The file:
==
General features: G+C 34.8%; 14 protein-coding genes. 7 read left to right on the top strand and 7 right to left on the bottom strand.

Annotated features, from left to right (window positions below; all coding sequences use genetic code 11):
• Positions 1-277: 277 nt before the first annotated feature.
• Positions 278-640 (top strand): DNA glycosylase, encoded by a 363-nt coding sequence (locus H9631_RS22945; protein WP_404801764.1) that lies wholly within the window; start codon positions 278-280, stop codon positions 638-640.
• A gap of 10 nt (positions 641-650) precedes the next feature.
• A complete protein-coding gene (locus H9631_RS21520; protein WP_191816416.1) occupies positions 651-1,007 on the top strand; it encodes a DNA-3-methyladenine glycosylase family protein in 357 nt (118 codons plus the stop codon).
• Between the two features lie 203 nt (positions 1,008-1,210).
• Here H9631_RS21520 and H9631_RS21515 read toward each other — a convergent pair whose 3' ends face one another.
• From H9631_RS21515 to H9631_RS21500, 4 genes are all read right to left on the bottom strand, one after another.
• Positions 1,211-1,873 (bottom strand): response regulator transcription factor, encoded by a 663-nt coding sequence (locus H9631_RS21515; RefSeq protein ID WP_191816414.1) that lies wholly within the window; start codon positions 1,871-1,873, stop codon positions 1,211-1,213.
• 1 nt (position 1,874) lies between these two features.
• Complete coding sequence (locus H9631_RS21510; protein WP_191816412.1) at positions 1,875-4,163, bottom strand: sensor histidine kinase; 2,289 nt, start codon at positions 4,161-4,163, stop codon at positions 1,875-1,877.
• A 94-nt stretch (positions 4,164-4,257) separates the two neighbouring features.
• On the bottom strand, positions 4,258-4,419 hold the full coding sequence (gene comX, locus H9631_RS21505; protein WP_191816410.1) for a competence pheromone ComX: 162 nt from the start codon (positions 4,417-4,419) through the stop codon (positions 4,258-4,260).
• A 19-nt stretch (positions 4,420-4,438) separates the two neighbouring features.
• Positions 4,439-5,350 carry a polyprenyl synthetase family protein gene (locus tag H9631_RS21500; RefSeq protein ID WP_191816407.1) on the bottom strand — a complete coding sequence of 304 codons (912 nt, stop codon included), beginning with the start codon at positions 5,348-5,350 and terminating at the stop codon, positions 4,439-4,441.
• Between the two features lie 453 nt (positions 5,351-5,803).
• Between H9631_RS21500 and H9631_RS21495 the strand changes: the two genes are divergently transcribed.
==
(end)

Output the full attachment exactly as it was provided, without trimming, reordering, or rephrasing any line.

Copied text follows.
General features: G+C 34.8%; 14 protein-coding genes. 7 read left to right on the top strand and 7 right to left on the bottom strand.

Annotated features, from left to right (window positions below; all coding sequences use genetic code 11):
• Positions 1-277: 277 nt before the first annotated feature.
• Positions 278-640 (top strand): DNA glycosylase, encoded by a 363-nt coding sequence (locus H9631_RS22945; protein WP_404801764.1) that lies wholly within the window; start codon positions 278-280, stop codon positions 638-640.
• A gap of 10 nt (positions 641-650) precedes the next feature.
• A complete protein-coding gene (locus H9631_RS21520; protein WP_191816416.1) occupies positions 651-1,007 on the top strand; it encodes a DNA-3-methyladenine glycosylase family protein in 357 nt (118 codons plus the stop codon).
• Between the two features lie 203 nt (positions 1,008-1,210).
• Here H9631_RS21520 and H9631_RS21515 read toward each other — a convergent pair whose 3' ends face one another.
• From H9631_RS21515 to H9631_RS21500, 4 genes are all read right to left on the bottom strand, one after another.
• Positions 1,211-1,873 (bottom strand): response regulator transcription factor, encoded by a 663-nt coding sequence (locus H9631_RS21515; RefSeq protein ID WP_191816414.1) that lies wholly within the window; start codon positions 1,871-1,873, stop codon positions 1,211-1,213.
• 1 nt (position 1,874) lies between these two features.
• Complete coding sequence (locus H9631_RS21510; protein WP_191816412.1) at positions 1,875-4,163, bottom strand: sensor histidine kinase; 2,289 nt, start codon at positions 4,161-4,163, stop codon at positions 1,875-1,877.
• A 94-nt stretch (positions 4,164-4,257) separates the two neighbouring features.
• On the bottom strand, positions 4,258-4,419 hold the full coding sequence (gene comX, locus H9631_RS21505; protein WP_191816410.1) for a competence pheromone ComX: 162 nt from the start codon (positions 4,417-4,419) through the stop codon (positions 4,258-4,260).
• A 19-nt stretch (positions 4,420-4,438) separates the two neighbouring features.
• Positions 4,439-5,350 carry a polyprenyl synthetase family protein gene (locus tag H9631_RS21500; RefSeq protein ID WP_191816407.1) on the bottom strand — a complete coding sequence of 304 codons (912 nt, stop codon included), beginning with the start codon at positions 5,348-5,350 and terminating at the stop codon, positions 4,439-4,441.
• Between the two features lie 453 nt (positions 5,351-5,803).
• Between H9631_RS21500 and H9631_RS21495 the strand changes: the two genes are divergently transcribed.